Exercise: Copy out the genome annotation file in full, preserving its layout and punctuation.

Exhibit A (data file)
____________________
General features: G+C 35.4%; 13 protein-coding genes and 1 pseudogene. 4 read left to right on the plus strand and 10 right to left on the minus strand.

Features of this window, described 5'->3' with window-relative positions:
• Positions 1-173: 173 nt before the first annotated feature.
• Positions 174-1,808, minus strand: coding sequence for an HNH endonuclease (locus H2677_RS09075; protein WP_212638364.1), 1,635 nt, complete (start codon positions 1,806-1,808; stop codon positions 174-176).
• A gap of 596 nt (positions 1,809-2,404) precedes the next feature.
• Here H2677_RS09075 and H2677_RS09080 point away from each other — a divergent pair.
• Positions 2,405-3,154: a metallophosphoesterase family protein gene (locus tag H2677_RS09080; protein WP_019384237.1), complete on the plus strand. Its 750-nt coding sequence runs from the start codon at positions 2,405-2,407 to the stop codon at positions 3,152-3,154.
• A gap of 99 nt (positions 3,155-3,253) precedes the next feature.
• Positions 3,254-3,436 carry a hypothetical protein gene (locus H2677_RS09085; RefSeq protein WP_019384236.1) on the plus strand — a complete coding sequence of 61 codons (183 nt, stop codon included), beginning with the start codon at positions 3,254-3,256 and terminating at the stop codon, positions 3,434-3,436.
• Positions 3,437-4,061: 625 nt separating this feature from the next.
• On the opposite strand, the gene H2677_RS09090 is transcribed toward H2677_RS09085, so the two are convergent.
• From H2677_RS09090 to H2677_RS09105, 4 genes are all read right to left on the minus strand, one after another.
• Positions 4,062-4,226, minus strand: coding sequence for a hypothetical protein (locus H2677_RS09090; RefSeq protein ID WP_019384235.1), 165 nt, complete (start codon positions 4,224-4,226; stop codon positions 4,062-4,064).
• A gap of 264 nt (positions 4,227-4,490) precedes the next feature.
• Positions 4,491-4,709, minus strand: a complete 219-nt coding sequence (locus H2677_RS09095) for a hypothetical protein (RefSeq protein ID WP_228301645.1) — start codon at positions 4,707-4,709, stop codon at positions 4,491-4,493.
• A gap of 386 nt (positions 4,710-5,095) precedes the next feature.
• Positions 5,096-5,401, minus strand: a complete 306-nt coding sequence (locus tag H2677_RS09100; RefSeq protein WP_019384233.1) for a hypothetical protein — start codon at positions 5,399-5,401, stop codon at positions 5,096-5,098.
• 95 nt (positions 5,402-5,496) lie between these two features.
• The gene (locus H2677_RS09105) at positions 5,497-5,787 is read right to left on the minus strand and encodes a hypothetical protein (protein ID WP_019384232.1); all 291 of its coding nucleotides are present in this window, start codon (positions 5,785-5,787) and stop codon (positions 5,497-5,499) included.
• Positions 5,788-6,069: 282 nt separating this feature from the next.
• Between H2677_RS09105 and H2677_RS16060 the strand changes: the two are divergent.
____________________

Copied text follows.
General features: G+C 35.4%; 13 protein-coding genes and 1 pseudogene. 4 read left to right on the plus strand and 10 right to left on the minus strand.

Features of this window, described 5'->3' with window-relative positions:
• Positions 1-173: 173 nt before the first annotated feature.
• Positions 174-1,808, minus strand: coding sequence for an HNH endonuclease (locus H2677_RS09075; protein WP_212638364.1), 1,635 nt, complete (start codon positions 1,806-1,808; stop codon positions 174-176).
• A gap of 596 nt (positions 1,809-2,404) precedes the next feature.
• Here H2677_RS09075 and H2677_RS09080 point away from each other — a divergent pair.
• Positions 2,405-3,154: a metallophosphoesterase family protein gene (locus tag H2677_RS09080; protein WP_019384237.1), complete on the plus strand. Its 750-nt coding sequence runs from the start codon at positions 2,405-2,407 to the stop codon at positions 3,152-3,154.
• A gap of 99 nt (positions 3,155-3,253) precedes the next feature.
• Positions 3,254-3,436 carry a hypothetical protein gene (locus H2677_RS09085; RefSeq protein WP_019384236.1) on the plus strand — a complete coding sequence of 61 codons (183 nt, stop codon included), beginning with the start codon at positions 3,254-3,256 and terminating at the stop codon, positions 3,434-3,436.
• Positions 3,437-4,061: 625 nt separating this feature from the next.
• On the opposite strand, the gene H2677_RS09090 is transcribed toward H2677_RS09085, so the two are convergent.
• From H2677_RS09090 to H2677_RS09105, 4 genes are all read right to left on the minus strand, one after another.
• Positions 4,062-4,226, minus strand: coding sequence for a hypothetical protein (locus H2677_RS09090; RefSeq protein ID WP_019384235.1), 165 nt, complete (start codon positions 4,224-4,226; stop codon positions 4,062-4,064).
• A gap of 264 nt (positions 4,227-4,490) precedes the next feature.
• Positions 4,491-4,709, minus strand: a complete 219-nt coding sequence (locus H2677_RS09095) for a hypothetical protein (RefSeq protein ID WP_228301645.1) — start codon at positions 4,707-4,709, stop codon at positions 4,491-4,493.
• A gap of 386 nt (positions 4,710-5,095) precedes the next feature.
• Positions 5,096-5,401, minus strand: a complete 306-nt coding sequence (locus tag H2677_RS09100; RefSeq protein WP_019384233.1) for a hypothetical protein — start codon at positions 5,399-5,401, stop codon at positions 5,096-5,098.
• 95 nt (positions 5,402-5,496) lie between these two features.
• The gene (locus H2677_RS09105) at positions 5,497-5,787 is read right to left on the minus strand and encodes a hypothetical protein (protein ID WP_019384232.1); all 291 of its coding nucleotides are present in this window, start codon (positions 5,785-5,787) and stop codon (positions 5,497-5,499) included.
• Positions 5,788-6,069: 282 nt separating this feature from the next.
• Between H2677_RS09105 and H2677_RS16060 the strand changes: the two are divergent.